According to the New York Post, Campbell Soup is reportedly having trouble divesting itself of Bolthouse Farms after announcing this past August it would sell the unit it bought for $1.55 billion in 2012 — though the company strongly denied the report. An unnamed source told the newspaper there hasn't been much interest in the predominantly refrigerated beverage business.
Bolthouse has been a disappointment to Campbell, the Post said. Consequently, the New Jersey-based company is now looking to sell its Garden Fresh Gourmet unit separately, the newspaper reported. Campbell bought Garden Fresh, which makes salsa and hummus, in 2015 for $231 million.
Campbell spokesman Anthony Sanzio strongly denied The Post's story. "This report is inaccurate," he told the newspaper. "Beyond the company and its investment banker, no source would have access to the number of potential buyers interested in these assets.” Another spokesperson, who wasn't named, reportedly confirmed Campbell is selling the two units separately but also said "strong interest" from both strategic and financial buyers had been shown in them both.
Challenges connected with produce and other fresh products could make it difficult for any company to shed such assets, so it's not surprising if Campbell really is running into obstacles with its divestment plans. Fresh produce has been linked to several foodborne illness outbreaks lately, plus weather challenges and a 2016 recall have been a particular problem for Bolthouse and Campbell. As for Garden Fresh, consumer interest in refrigerated salsa, hummus and dips hasn't seemed to reach much past its main audience in the Midwest.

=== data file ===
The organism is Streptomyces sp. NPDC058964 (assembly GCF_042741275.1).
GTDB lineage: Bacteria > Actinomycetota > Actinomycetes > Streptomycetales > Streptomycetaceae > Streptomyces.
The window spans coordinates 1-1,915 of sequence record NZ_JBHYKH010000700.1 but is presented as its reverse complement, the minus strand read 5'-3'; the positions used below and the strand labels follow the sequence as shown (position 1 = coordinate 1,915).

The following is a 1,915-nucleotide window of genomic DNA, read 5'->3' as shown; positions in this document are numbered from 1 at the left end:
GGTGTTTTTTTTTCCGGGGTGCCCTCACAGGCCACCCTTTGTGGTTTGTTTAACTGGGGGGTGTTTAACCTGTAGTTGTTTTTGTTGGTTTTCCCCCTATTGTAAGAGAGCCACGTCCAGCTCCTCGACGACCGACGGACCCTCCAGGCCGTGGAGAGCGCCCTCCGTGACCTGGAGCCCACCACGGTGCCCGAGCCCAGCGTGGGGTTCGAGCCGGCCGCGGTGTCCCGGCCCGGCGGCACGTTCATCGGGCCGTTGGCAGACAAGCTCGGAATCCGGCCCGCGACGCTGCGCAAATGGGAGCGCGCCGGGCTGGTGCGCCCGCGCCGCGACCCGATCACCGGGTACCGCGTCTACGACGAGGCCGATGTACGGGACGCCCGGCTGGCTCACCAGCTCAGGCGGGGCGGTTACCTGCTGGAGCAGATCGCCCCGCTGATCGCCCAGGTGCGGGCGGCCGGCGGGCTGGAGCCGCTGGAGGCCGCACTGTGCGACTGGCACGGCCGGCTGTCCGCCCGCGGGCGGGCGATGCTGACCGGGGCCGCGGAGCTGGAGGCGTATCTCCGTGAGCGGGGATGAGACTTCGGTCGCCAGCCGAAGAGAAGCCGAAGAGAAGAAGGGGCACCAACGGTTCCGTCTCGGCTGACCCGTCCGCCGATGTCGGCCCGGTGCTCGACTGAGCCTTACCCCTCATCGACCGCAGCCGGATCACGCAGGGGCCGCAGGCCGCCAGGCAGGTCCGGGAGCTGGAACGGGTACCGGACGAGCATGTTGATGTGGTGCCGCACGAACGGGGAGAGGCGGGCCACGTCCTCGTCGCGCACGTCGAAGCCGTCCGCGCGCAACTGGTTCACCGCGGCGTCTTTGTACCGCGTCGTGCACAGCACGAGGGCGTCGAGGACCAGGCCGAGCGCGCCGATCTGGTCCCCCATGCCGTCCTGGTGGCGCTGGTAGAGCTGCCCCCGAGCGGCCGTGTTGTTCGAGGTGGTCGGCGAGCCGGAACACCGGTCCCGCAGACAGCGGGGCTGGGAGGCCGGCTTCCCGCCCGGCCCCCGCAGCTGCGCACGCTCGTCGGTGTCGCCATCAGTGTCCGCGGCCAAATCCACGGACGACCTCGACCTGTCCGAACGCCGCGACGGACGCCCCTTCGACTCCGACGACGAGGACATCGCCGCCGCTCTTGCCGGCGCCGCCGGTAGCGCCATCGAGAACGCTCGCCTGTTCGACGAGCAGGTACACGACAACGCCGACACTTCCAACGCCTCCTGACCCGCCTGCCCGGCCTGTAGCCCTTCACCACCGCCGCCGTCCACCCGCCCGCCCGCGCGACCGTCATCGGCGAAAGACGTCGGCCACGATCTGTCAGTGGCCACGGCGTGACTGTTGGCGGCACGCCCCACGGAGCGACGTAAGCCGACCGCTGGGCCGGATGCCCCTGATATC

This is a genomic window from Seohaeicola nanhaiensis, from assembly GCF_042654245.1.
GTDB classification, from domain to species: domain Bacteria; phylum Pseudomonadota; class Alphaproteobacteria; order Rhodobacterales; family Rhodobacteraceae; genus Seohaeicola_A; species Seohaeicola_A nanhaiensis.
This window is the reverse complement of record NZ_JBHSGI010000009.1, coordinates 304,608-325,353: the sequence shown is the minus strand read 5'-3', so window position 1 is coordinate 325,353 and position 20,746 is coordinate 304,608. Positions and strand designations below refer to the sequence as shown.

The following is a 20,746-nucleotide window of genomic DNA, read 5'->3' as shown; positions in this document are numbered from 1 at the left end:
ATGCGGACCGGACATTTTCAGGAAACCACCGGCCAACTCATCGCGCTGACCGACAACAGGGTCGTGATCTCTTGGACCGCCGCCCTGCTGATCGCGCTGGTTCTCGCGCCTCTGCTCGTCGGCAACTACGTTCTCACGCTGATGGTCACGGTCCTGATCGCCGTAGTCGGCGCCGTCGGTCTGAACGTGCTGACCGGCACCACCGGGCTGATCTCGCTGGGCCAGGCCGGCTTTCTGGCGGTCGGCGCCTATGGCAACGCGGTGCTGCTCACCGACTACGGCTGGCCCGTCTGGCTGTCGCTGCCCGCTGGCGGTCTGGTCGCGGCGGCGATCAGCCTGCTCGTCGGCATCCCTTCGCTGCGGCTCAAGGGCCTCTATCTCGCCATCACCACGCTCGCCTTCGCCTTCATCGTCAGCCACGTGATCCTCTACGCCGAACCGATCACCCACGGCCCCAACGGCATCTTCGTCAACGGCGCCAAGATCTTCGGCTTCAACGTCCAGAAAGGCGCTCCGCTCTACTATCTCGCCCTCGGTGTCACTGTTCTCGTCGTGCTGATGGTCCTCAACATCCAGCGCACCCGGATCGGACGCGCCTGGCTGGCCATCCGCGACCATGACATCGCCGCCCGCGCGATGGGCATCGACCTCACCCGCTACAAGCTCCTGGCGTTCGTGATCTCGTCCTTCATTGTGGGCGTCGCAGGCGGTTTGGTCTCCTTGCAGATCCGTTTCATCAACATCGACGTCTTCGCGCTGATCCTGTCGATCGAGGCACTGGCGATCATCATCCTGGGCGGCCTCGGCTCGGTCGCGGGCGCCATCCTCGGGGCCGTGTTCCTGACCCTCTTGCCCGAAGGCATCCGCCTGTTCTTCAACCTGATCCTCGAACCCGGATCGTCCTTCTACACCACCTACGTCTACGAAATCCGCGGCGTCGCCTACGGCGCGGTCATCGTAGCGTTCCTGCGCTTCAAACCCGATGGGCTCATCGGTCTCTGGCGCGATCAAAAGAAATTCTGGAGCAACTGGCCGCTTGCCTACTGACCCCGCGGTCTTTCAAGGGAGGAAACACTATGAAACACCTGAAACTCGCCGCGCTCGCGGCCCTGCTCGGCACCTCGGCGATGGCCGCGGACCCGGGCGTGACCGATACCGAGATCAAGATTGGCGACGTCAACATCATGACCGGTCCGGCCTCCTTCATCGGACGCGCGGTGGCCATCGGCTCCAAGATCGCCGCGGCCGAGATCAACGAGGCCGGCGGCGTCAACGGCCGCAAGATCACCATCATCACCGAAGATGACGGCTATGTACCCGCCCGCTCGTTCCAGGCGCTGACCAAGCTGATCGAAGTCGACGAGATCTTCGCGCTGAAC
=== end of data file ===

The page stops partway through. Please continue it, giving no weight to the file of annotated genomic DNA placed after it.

Campbell was seen as stumbling as it reached to acquire more fresh brands. According to a research note last year from JPMorgan analyst Ken Goldman, "The one-size-fits-all model that works in packaged food is harder to apply to newer, artisanal products, especially in the fresh aisles of the store."
It may seem like a smart move for CPG companies to invest in fresher products since consumers increasingly want to reduce the amount of processed foods in their diet. However, large legacy firms may find it harder to adapt to the special handling fresh products require than, say, a startup company that has specialized in the category from the get-go.
There have been a few relative successes, including White Wave's purchase of Earthbound Farms in 2013 and Hormel Foods buying Applegate Farms in 2015. In January of this year, General Mills’ venture capital arm, 301 INC, led a $17-million funding round for Urban Remedy, a California-based maker of fresh juices and ready-to-eat plant-based meals. Success of that partnership may be enhanced by the presence of John Foraker on Urban Remedy's board. Foraker, who headed the Annie's brand during and after General Mills acquired it in 2014, is now CEO of Once Upon a Farm, an organic baby food company based in the Bay Area.
Campbell has been juggling several problems lately. Former CEO Denise Morrison suddenly decided to retire in May, and activist investor Daniel Loeb — whose Third Point hedge fund recently increased its stake in the company to nearly 7% — has been agitating for change. An agreement between the two parties last week averted a complete board turnover, and Campbell agreed to add two Third Point nominees to its board and expand it from 12 to 14 members.
As rumors swirled about the possibility of Campbell Soup selling the whole company, Kraft Heinz was mentioned as a potential suitor — although the Chicago-based firm was reportedly not interested in the prospect. More recently, Campbell was said to be in talks with Jeff Dunn, the former CEO of Bolthouse, about selling the Fresh division. But if the two units are now being offered separately, it's not clear whether Dunn remains in the picture.
Still, if Campbell does manage to sell off both Bolthouse and Garden Fresh, it will be left with its core operations in soups and snacks — probably a benefit when it comes to focus, but maybe not when it comes to diversification.